Print and Go Back New England Revolution [Print without images]

Saturday, March 24, 2012
Heaps gets 1st win on Sene's 1' strike

FOXBOROUGH, Mass. -- Following his first career coaching victory, it was evident that first-year head coach Jay Heaps invested a significant amount of emotion and energy during Saturday’s 1-0 win over Portland.

Jay Heaps
As usual, Jay Heaps left it all out on the field in his first win as coach.
In front of the home crowd and on the same pitch where he plied his trade as a defender, there was no doubt that the Longmeadow, Mass., native wanted this win in the worst way. And it showed.

“I’m a little bit hoarse,” Heaps said following his first MLS coaching victory. “Because I think I played the game a little bit on the sideline.”

That statement shouldn’t come as a complete shock to those who followed Heaps during his playing days. Over his 11-year MLS career, Heaps’ fiery personality became his personal trademark. Whether it was jarring a ball loose near the net or pushing up to spark the attack, the speedy wingback left it all on the field after 90 minutes.

And while he might have traded his game jersey for a suit and tie, it was still the same Jay Heaps whom Revolution fans had come to known over the years. Passionate and intense as ever, especially after Saer Sene slotted home the decider only 28 seconds into the proceedings.

Normally, an early goal can allow a false sense of security to creep in. But Heaps wasn’t about to relax or take it easy with the advantage. He couldn’t. In less than a minute, his team went from hunter to the hunted against one of the toughest attacks in the league.

“When you get a goal like that, it releases stress,” Heaps said. “But then the game becomes hard because then they’re coming after you.”

And that’s exactly what Portland did. Facing the Revolution’s makeshift back four, the Timbers quickly put the opening goal behind them and began plotting the equalizer.

Kris Boyd exploited the space inside the defense and found a pair of tantalizing looks on frame. But his finishing was off all night, as the Timbers were often left to tread back up field empty handed.

Although the Revolution averted danger in the first half thanks to near-misses from Portland striker Kris Boyd, the Revolution knew that their opponent would continue to claw in the second frame.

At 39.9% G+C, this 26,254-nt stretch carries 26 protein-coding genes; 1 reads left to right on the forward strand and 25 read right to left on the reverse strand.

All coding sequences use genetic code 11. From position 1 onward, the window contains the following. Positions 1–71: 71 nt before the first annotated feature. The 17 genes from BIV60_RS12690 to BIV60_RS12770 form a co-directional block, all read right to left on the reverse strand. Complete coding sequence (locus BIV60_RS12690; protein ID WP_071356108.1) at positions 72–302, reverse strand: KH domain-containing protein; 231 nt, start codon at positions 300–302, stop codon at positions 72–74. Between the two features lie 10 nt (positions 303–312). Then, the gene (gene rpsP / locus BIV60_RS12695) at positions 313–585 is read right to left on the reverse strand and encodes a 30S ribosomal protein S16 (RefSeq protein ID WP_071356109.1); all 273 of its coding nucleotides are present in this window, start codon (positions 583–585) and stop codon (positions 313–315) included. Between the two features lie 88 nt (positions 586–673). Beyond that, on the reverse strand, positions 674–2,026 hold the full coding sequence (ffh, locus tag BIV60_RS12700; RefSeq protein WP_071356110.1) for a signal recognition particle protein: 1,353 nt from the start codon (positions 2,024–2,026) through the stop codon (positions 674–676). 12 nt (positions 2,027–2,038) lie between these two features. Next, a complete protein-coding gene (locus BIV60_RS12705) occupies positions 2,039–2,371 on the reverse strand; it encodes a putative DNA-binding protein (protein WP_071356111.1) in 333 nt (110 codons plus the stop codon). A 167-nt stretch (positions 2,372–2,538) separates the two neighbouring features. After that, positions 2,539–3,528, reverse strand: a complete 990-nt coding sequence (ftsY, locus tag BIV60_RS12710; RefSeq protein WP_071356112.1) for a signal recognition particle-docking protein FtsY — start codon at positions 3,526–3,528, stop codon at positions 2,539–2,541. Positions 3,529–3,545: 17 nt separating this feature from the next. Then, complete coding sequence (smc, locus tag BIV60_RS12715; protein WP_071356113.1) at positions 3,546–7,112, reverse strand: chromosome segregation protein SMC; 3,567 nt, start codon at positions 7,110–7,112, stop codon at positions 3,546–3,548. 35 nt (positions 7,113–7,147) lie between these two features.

“We knew they were going to throw everything they had at us,” Revolution left back Chris Tierney said. “(But) there’s times where you just have to be scrappy and bunker in and just try to hold on.”

Even though New England may have put the focus on the stopping Portland cold in its tracks, the Timbers found their fair share of chances in the second frame.

Second-half substitute Franck Songo'o injected new life into the attack and nearly grabbed the equalizer when his 85th-minute strike from distance scorched the gloves of Matt Reis.

It was the closest the Timbers came to leveling it. Even though the Revolution may not have played stout defense or created a bevy of attacking chances to widen the gap, the Revolution did just enough to preserve the victory and send the crowd home happy.

But the 12,925 fans that attended the game weren’t the only ones with smiles on their faces. After the game, Tierney was even happier to get the win for Heaps, his former teammate.

“We wanted to get this first win for Jay, that’s for sure,” Tierney said. “He’s brought in such a refreshing attitude in this locker room. This one is definitely for him. We’re behind him as a team and we really like the changes that he’s made so it’s great for him to get his first win.”

Even with his first coaching win on the resume, Heaps didn’t dwell on his own accomplishments. Rather, he gave his players all the credit for never quitting, even though they may have been outmatched for much of the match.

“Personally, it is gratifying,” Heaps said. “But it’s more (gratifying) seeing the looks on the guys’ faces. I think we’ve worked hard to get here. And tonight, I think it showed.”

As he exited the press room, it was clear that the first-year head coach had left it all out on the bench.

On Saturday, Jay Heaps coached the way he played: with every ounce of energy he had.